• Veteran Brady Poppinga could earn reps on the outside and some pass-rush opportunities and will compete with rookie draft pick Brad Jones, who played a similar position last year at Colorado.
  • Desmond Bishop and Brandon Chillar could crack the lineup in the middle, especially as Barnett battles back to full strength. Spencer Havner and Danny Lansanah both were valuable members of the special-teams units a year ago.

Cornerback – 9 (6)

  • While the team may no longer play as much press coverage as it had become known for in prior seasons, this group will still be led by Pro Bowlers Al Harris and Charles Woodson. Both were impressive in offseason practices and seem to have grasped the new system quickly.
  • Behind the veteran duo is a group of young corners, led by third-year man Tramon Williams. When Harris was sidelined last season with a spleen injury, Williams stepped up in his absence and finished the season with five interceptions.
  • After Williams, a number of young corners will be looking to establish themselves in sub packages and on special teams. Will Blackmon, the team's primary return specialist, and Pat Lee, a second-round pick in 2008, will have every chance to earn those opportunities this August. So too will Joe Porter, who appeared in his first game action last season after spending portions of the previous two seasons on the practice squad, sixth-round draft pick Brandon Underwood from the University of Cincinnati, and rookie free agent Trevor Ford.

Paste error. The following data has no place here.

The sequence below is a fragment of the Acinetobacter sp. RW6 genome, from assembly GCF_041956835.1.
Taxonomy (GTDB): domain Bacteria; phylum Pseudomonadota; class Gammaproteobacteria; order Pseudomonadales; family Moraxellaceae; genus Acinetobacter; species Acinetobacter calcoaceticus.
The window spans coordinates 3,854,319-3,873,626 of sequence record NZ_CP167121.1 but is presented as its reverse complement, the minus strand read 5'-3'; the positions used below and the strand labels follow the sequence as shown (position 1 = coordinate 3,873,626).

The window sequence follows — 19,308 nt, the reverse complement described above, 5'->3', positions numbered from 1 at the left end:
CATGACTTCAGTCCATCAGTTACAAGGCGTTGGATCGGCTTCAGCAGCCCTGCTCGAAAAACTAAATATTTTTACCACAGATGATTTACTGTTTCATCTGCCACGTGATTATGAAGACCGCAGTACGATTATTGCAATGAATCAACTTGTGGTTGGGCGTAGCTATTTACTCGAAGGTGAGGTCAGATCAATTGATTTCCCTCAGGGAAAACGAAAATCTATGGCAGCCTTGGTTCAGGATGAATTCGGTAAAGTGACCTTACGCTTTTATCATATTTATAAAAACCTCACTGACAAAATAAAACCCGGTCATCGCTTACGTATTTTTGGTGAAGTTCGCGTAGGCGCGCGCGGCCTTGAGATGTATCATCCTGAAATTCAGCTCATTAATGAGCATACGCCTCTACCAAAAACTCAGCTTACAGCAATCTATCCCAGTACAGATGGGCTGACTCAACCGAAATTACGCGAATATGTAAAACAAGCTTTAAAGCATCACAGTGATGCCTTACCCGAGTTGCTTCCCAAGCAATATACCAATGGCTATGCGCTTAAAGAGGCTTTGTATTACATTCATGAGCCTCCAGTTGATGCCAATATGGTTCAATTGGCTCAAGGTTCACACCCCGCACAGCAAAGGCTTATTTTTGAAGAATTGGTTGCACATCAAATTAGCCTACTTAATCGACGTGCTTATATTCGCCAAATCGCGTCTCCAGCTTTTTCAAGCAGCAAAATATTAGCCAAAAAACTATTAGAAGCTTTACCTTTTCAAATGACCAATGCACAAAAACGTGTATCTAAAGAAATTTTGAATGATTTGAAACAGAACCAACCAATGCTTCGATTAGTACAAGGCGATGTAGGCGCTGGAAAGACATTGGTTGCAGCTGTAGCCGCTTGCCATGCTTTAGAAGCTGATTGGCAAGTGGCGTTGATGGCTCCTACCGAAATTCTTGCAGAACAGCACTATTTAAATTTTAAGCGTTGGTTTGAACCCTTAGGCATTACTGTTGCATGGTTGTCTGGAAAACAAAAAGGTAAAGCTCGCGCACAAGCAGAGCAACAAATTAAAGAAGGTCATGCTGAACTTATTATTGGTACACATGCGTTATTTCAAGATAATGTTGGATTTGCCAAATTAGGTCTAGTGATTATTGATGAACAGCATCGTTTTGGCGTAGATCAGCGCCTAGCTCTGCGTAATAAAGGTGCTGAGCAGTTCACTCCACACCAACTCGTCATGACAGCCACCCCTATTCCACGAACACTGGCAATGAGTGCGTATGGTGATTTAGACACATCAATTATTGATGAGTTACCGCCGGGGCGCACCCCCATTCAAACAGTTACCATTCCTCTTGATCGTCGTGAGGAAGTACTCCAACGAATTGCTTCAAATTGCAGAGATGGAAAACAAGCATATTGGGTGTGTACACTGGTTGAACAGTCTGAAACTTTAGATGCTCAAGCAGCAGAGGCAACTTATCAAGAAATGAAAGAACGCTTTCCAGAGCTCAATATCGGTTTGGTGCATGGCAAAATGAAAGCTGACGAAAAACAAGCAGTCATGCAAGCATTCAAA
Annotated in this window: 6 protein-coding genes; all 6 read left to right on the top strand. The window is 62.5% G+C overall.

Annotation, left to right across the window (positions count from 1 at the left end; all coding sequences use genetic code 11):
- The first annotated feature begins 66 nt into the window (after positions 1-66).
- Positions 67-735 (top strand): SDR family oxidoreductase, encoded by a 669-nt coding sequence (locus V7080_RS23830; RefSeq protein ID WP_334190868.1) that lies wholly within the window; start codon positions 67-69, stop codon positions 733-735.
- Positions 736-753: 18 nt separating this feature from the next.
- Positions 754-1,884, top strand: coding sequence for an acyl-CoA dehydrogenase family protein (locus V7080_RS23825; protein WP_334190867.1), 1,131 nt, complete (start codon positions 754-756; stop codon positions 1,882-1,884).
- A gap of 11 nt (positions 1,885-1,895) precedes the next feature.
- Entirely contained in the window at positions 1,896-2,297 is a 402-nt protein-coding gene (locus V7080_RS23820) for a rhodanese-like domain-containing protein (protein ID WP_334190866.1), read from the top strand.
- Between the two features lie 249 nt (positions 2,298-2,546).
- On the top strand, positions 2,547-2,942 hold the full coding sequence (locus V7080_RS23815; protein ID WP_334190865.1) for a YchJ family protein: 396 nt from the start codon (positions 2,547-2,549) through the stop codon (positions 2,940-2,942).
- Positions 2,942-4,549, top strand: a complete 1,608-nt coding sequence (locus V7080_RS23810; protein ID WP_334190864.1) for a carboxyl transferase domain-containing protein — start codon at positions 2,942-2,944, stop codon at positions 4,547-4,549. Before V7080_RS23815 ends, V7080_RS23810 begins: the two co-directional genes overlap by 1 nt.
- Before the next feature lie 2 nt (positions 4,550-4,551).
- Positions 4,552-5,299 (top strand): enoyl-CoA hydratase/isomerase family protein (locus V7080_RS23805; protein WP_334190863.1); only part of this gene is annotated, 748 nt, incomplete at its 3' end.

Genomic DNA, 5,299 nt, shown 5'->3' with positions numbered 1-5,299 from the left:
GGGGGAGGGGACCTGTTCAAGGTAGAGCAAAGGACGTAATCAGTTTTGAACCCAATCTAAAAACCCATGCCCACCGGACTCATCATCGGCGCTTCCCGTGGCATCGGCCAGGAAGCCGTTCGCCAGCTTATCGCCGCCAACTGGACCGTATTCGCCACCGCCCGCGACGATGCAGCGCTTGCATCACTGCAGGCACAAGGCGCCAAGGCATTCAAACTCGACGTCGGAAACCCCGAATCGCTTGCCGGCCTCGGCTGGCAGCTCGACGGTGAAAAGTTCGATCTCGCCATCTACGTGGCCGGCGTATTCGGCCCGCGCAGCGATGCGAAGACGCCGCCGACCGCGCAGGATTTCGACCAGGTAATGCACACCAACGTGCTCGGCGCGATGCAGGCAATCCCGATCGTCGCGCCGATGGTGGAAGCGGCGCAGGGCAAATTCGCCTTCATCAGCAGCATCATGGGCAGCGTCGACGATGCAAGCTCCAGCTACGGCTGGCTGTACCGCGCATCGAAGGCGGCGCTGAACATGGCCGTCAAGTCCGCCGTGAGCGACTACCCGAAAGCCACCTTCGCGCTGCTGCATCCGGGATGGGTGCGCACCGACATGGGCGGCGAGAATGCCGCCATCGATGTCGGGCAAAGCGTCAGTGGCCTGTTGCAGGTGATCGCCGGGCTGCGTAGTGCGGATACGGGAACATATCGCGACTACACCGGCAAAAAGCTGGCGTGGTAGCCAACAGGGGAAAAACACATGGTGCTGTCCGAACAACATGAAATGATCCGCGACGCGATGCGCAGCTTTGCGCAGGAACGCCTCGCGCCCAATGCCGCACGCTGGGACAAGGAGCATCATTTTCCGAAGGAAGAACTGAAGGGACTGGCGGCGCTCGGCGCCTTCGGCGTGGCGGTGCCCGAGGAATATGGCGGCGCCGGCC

Safety – 5 (4)

  • All five safeties on the roster have NFL experience, and when you include Jarrett Bush, who will play both corner and safety and is a top player on the Packers' special-teams units, this could be one of the most competitive positions in camp.
  • Nick Collins is coming off a career season in which he earned his first Pro Bowl berth, but the fifth-year player missed most of the offseason program and plays a pivotal position in the defense. Collins will be under close watch to see how quickly he can transition to the new defense.
  • At the other safety position, Atari Bigby will look to regain the form he had two seasons ago after suffering through an injury-plagued '08. Competing for reps at both spots will be veterans Charlie Peprah and Aaron Rouse, who saw time in the secondary last season in Bigby's absence. Joining the team this offseason as a free agent was Anthony Smith, who spent his first three NFL seasons in the 3-4 in Pittsburgh.

Specialists – 4 (3)

  • Though no specialist job in the NFL could ever be deemed secure, kicker Mason Crosby and long snapper Brett Goode are the only players at their respective positions on the roster. With a solid performance in camp and in preseason action, each should be back for another season.
  • Where the competition lies will be at punter, where incumbent Jeremy Kapinos will try to hold off Durant Brooks. Kapinos punted in the last four games for the team last season and does cause return men some problems as a left-footed kicker. Brooks was a sixth-round draft pick in 2008 by the Washington Redskins and punted in six games for the team before he was released.